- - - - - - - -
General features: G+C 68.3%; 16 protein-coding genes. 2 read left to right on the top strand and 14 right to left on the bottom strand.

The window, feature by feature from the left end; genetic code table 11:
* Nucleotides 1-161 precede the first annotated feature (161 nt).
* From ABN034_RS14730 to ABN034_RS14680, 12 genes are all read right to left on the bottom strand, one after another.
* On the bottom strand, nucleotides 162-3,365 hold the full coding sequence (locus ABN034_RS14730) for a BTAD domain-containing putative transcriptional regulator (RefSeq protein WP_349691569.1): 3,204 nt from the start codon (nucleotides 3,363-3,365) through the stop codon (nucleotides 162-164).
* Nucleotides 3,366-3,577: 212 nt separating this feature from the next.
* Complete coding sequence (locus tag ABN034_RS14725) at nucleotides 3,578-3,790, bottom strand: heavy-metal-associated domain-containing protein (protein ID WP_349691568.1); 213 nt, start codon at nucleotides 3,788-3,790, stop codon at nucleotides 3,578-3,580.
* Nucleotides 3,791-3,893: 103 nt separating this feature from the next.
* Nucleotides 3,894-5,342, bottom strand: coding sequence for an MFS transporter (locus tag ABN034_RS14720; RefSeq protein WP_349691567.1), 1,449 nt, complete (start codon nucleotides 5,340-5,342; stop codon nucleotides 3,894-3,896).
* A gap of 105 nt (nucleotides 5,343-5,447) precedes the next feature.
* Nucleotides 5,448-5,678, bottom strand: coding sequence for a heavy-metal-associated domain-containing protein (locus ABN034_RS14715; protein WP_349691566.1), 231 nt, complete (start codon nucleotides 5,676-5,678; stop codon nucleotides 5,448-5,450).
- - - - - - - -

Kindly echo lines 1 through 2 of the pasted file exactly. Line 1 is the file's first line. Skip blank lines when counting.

General features: G+C 68.3%; 16 protein-coding genes. 2 read left to right on the top strand and 14 right to left on the bottom strand.

The window, feature by feature from the left end; genetic code table 11: